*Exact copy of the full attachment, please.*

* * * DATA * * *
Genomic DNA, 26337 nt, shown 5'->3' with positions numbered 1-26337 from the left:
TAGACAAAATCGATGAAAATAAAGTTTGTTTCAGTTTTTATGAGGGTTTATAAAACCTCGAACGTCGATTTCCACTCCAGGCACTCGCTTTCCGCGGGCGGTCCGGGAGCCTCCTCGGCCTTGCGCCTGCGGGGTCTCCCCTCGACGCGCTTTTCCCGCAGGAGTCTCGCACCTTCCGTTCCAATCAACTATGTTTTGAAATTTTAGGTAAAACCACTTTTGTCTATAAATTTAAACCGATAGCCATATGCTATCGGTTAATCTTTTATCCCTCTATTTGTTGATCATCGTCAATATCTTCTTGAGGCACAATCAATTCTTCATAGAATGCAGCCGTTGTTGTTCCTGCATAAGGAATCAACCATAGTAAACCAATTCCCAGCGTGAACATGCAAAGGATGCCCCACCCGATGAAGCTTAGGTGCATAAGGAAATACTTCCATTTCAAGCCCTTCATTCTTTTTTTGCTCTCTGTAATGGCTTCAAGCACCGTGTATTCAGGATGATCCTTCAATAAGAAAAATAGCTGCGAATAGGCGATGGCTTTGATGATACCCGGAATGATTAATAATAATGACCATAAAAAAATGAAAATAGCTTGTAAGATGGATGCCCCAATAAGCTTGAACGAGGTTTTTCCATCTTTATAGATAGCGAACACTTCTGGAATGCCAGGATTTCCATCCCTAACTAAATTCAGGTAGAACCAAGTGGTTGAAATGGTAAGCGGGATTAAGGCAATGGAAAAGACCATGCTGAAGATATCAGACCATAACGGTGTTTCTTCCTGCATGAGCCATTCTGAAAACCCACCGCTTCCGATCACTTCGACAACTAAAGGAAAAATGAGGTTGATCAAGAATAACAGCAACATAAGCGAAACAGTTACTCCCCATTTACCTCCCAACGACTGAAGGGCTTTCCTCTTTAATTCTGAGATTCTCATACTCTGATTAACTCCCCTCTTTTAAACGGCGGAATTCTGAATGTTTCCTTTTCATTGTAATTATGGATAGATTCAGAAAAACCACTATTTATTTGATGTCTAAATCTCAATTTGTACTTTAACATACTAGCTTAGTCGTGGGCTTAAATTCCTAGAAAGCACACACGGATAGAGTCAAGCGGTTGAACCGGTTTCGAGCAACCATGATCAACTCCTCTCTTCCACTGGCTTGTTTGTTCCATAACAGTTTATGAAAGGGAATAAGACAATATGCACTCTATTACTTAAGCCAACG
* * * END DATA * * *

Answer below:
Genomic DNA, 26337 nt, shown 5'->3' with positions numbered 1-26337 from the left:
TAGACAAAATCGATGAAAATAAAGTTTGTTTCAGTTTTTATGAGGGTTTATAAAACCTCGAACGTCGATTTCCACTCCAGGCACTCGCTTTCCGCGGGCGGTCCGGGAGCCTCCTCGGCCTTGCGCCTGCGGGGTCTCCCCTCGACGCGCTTTTCCCGCAGGAGTCTCGCACCTTCCGTTCCAATCAACTATGTTTTGAAATTTTAGGTAAAACCACTTTTGTCTATAAATTTAAACCGATAGCCATATGCTATCGGTTAATCTTTTATCCCTCTATTTGTTGATCATCGTCAATATCTTCTTGAGGCACAATCAATTCTTCATAGAATGCAGCCGTTGTTGTTCCTGCATAAGGAATCAACCATAGTAAACCAATTCCCAGCGTGAACATGCAAAGGATGCCCCACCCGATGAAGCTTAGGTGCATAAGGAAATACTTCCATTTCAAGCCCTTCATTCTTTTTTTGCTCTCTGTAATGGCTTCAAGCACCGTGTATTCAGGATGATCCTTCAATAAGAAAAATAGCTGCGAATAGGCGATGGCTTTGATGATACCCGGAATGATTAATAATAATGACCATAAAAAAATGAAAATAGCTTGTAAGATGGATGCCCCAATAAGCTTGAACGAGGTTTTTCCATCTTTATAGATAGCGAACACTTCTGGAATGCCAGGATTTCCATCCCTAACTAAATTCAGGTAGAACCAAGTGGTTGAAATGGTAAGCGGGATTAAGGCAATGGAAAAGACCATGCTGAAGATATCAGACCATAACGGTGTTTCTTCCTGCATGAGCCATTCTGAAAACCCACCGCTTCCGATCACTTCGACAACTAAAGGAAAAATGAGGTTGATCAAGAATAACAGCAACATAAGCGAAACAGTTACTCCCCATTTACCTCCCAACGACTGAAGGGCTTTCCTCTTTAATTCTGAGATTCTCATACTCTGATTAACTCCCCTCTTTTAAACGGCGGAATTCTGAATGTTTCCTTTTCATTGTAATTATGGATAGATTCAGAAAAACCACTATTTATTTGATGTCTAAATCTCAATTTGTACTTTAACATACTAGCTTAGTCGTGGGCTTAAATTCCTAGAAAGCACACACGGATAGAGTCAAGCGGTTGAACCGGTTTCGAGCAACCATGATCAACTCCTCTCTTCCACTGGCTTGTTTGTTCCATAACAGTTTATGAAAGGGAATAAGACAATATGCACTCTATTACTTAAGCCAACG